Will Australia’s Open Banking act make controversial screen scraping a thing of the past?
Our January issue of Metrics Monthly looked at how Open Banking regula- tions are evolving across the world, and one of the big talking points from this surrounds Australia’s version of Open Banking: the Consumer Data Right (CDR). The act will initially focus on transac- tion data, but is likely to broaden into other industries such as energy and telecommunications. Australia was due to trial the act with the ‘big four’ banks in February 2020, but the deadline was revised to July 2020 last month. With the potential for Open Banking to
become widespread in Australia, the controversial practice of screen scrap- ing has been brought back into the spot- light. Chief Executive of the Common- wealth Bank of Australia, Matt Comyn, recently spoke out against screen scraping, and said that the activation of Open Banking should make the practice redundant. Comyn hopes that after the CDR goes live, ‘screen scraping technol- ogies would no longer be necessary’. The practice, which involves account holders providing their details to a third party service that then accesses their information to provide customer data to another service has been under scruti-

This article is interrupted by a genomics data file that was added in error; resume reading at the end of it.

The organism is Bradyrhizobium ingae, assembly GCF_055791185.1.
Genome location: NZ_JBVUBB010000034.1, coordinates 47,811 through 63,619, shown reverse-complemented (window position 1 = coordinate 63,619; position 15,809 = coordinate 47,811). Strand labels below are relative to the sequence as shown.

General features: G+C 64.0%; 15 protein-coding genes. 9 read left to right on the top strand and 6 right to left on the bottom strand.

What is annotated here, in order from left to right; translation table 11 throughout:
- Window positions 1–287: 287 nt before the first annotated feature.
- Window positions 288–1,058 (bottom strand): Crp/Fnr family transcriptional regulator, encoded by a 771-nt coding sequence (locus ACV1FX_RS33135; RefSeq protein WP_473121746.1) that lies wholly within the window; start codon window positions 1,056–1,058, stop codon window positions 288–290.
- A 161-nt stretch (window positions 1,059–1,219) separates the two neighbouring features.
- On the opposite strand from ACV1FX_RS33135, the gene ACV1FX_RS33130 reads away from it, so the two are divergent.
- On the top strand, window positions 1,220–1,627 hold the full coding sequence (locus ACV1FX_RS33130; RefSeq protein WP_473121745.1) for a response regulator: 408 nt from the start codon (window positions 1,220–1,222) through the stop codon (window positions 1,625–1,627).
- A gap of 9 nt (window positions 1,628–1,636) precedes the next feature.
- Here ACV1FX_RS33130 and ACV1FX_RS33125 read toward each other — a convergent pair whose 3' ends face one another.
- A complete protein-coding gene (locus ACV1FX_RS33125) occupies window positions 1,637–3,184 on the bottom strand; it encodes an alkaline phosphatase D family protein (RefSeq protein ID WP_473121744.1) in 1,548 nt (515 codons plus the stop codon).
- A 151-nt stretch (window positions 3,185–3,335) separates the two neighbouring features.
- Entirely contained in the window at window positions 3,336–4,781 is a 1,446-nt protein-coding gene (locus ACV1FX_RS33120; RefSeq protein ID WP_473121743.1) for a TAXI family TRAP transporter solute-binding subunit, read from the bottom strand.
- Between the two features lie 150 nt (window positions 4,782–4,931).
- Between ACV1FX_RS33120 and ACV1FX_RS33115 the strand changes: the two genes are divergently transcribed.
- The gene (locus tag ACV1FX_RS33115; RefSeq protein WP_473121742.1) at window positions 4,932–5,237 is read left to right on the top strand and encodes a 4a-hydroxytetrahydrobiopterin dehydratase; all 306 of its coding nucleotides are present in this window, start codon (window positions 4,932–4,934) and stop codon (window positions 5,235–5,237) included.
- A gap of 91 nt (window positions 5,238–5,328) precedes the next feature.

ny because it requires providers to store users’ credentials such as passwords or memorable data. Whilst service providers only use this practice to extract data, there is a risk that these credentials could be leaked, which would compromise consumers’ bank accounts and other accounts that they use the same log in details for. As a result, consumer and financial law advocates are calling for screen scrap- ing to be banned. With the imminent implication of the CDR in Australia, this could very much happen due to Open Banking being able to provide the same data in a much more secure way.
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